UEFA 'considering' allowing expanded squads for Euro 2020

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UEFA is weighing up the possibility of allowing teams at this year's European Championship to name larger squads following calls by several coaches who are afraid of losing players to Covid-19, a spokesperson told AFP on Thursday.

"UEFA is considering the issue. No decision has been made yet," a spokesperson for European football's governing body told AFP.

The option has been prompted by calls from several coaches, notably those of Italy, Belgium and France, to prepare for teams being hit by a raft of positive coronavirus tests which could force players into isolation during the tournament.

Euro 2020 was postponed last year because of the pandemic but is due to take place this year at venues all across the continent, from June 11 to July 11.

Belgium coach Roberto Martinez this week called on UEFA to allow teams to name squads of "26 or 27 players".

National teams have named squads of 23 players at the World Cup and European Championship ever since the 2002 World Cup in Japan and South Korea.

Prior to that only 22 players were allowed in each squad at international tournaments.

"Ideally we would be able to have an extra goalkeeper, defender, midfielder and forward, so either 26 or 27 players in the squad," Martinez said after Belgium beat Belarus 8-0 in a World Cup qualifier.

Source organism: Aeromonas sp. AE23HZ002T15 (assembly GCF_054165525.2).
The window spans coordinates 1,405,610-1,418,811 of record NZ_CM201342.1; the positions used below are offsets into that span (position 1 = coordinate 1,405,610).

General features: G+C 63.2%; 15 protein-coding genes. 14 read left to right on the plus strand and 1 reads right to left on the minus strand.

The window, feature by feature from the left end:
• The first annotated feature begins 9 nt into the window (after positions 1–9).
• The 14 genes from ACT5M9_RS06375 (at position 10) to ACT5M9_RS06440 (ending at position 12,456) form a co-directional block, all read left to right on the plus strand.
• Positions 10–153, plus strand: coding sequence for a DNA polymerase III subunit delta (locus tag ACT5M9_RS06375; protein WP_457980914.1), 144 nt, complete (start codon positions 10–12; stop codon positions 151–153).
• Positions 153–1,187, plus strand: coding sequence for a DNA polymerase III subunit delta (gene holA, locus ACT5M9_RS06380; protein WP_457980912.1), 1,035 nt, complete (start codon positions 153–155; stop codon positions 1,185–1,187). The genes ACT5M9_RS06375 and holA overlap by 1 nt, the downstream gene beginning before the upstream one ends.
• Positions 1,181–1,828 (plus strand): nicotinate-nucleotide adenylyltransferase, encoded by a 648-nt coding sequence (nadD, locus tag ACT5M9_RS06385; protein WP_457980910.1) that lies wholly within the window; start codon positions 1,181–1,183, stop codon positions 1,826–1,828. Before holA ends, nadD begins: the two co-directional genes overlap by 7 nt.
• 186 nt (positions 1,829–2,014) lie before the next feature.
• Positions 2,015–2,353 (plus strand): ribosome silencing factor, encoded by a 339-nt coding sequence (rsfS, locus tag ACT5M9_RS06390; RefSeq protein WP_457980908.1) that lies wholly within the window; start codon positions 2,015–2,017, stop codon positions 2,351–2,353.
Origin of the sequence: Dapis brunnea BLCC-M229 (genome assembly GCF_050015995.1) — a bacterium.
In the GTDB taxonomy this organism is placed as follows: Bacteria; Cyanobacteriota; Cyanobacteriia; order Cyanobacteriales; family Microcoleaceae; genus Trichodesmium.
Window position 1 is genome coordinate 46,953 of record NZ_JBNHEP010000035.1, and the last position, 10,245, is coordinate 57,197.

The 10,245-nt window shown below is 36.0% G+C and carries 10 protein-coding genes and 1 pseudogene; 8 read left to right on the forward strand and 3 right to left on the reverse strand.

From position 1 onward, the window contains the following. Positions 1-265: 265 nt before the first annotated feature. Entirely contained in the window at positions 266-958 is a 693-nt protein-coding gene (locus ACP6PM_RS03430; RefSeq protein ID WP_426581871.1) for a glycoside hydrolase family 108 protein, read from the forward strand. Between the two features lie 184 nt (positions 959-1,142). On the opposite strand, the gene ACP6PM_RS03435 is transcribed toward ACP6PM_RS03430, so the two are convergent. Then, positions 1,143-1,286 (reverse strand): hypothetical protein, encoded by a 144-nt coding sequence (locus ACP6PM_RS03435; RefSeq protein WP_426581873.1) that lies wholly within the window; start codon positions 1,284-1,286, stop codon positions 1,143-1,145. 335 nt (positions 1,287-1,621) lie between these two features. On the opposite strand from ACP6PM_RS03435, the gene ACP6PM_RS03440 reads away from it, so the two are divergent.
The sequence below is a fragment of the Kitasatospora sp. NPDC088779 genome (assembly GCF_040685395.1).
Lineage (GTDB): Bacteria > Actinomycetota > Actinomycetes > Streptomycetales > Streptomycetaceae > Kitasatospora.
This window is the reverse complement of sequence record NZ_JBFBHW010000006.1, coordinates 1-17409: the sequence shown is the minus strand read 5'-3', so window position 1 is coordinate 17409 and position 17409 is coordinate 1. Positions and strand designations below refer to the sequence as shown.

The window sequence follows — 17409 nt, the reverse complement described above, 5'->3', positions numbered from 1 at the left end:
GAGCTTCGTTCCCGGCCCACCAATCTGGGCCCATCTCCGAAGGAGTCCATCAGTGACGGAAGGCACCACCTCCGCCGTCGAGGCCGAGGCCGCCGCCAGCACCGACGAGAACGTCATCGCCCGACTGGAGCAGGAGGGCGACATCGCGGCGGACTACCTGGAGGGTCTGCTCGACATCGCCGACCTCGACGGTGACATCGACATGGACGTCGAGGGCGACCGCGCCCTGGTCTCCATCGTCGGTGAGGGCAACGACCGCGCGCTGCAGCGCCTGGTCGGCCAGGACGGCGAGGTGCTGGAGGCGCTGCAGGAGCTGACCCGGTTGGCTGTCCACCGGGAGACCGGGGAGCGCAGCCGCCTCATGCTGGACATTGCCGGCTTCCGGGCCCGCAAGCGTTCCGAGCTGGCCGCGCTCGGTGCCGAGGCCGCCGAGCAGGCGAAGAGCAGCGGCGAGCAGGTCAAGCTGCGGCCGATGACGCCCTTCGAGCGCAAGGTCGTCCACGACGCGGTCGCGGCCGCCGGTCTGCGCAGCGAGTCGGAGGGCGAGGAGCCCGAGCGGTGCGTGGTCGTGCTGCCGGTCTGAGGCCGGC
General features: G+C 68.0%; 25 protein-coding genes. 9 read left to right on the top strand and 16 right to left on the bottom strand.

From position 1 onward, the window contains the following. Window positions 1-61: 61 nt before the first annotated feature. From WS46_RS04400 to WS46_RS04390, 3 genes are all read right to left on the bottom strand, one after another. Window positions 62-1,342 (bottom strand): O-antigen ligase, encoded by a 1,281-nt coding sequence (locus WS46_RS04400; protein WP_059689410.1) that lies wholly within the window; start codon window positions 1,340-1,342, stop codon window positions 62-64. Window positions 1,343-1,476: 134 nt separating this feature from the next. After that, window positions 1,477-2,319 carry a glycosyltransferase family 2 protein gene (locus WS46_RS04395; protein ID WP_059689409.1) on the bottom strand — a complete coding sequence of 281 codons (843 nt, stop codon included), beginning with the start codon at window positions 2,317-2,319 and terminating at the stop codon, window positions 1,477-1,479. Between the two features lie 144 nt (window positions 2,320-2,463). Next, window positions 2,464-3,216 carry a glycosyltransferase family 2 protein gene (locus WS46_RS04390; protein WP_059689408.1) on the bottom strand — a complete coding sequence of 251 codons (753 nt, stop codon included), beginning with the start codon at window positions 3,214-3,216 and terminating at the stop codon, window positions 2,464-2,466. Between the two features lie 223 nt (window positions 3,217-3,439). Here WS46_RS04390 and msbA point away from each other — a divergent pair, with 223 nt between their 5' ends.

UEFA has already decided that teams will be allowed to make up to five substitutions in games at the Euro instead of the usual three, in line with current rules across many club competitions.

France coach Didier Deschamps believes being able to call up extra players would be a further source of protection with tiredness also a major issue in a crammed fixture calendar.

"I think it would be good if UEFA looked at expanding squads by two or three players, as long as they could all be named on the teamsheet for games," said Deschamps, whose squad was not affected by Covid-19 cases during the latest international window.

"We have not had any positive cases but I think with fatigue and everything else it would be a good thing."

In contrast, England manager Gareth Southgate has said he is against allowing squads to become even bigger.

"I know there's some discussion about perhaps an extended number in the squad," Southgate said after England beat Poland 2-1 on Wednesday.

"I'm not certain I'm behind that. I know Covid could play a part but I think there's a skill to picking 23.

"It means you've got to make good decisions and important decisions and I think some of that can be lost as you get an extended group."

A decision could be made at the next meeting of UEFA's executive committee on April 19, when an announcement about any changes to the list of 12 host cities for the competition could also be made.

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